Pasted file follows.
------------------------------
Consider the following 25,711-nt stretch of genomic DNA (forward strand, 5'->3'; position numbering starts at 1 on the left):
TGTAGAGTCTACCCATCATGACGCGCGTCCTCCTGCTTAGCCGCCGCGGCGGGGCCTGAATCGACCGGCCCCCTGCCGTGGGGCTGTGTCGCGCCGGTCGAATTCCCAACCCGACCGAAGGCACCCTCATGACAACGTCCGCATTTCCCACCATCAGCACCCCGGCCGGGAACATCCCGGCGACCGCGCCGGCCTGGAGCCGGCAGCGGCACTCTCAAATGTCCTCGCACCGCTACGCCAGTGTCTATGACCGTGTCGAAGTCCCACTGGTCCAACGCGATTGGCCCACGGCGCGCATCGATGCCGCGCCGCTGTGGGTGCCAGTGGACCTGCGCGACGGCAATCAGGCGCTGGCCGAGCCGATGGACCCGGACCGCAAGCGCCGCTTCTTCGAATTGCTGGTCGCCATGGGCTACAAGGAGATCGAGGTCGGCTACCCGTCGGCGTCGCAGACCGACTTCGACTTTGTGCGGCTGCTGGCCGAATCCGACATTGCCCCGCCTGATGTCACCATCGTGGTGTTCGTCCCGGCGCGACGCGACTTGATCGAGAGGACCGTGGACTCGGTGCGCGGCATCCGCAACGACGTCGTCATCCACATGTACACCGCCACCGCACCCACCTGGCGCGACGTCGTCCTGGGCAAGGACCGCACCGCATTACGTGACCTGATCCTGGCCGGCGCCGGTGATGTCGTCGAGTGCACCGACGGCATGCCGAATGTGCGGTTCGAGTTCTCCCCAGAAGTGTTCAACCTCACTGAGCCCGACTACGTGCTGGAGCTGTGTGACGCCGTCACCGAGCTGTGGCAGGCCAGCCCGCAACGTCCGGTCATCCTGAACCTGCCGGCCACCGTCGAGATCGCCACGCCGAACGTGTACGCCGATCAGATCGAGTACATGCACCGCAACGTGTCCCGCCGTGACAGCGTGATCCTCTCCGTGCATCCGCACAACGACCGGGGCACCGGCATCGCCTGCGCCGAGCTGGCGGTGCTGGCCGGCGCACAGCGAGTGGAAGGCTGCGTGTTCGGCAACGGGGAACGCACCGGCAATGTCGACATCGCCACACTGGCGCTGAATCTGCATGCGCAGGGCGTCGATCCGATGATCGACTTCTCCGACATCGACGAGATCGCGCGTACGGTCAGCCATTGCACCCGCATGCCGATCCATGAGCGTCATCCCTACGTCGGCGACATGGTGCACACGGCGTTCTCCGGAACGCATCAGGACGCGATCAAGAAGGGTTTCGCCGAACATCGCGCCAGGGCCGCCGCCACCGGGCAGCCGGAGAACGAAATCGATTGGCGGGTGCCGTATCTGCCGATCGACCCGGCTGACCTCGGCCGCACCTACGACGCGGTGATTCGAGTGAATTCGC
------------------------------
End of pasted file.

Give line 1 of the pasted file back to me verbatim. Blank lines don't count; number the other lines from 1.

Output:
Consider the following 25,711-nt stretch of genomic DNA (forward strand, 5'->3'; position numbering starts at 1 on the left):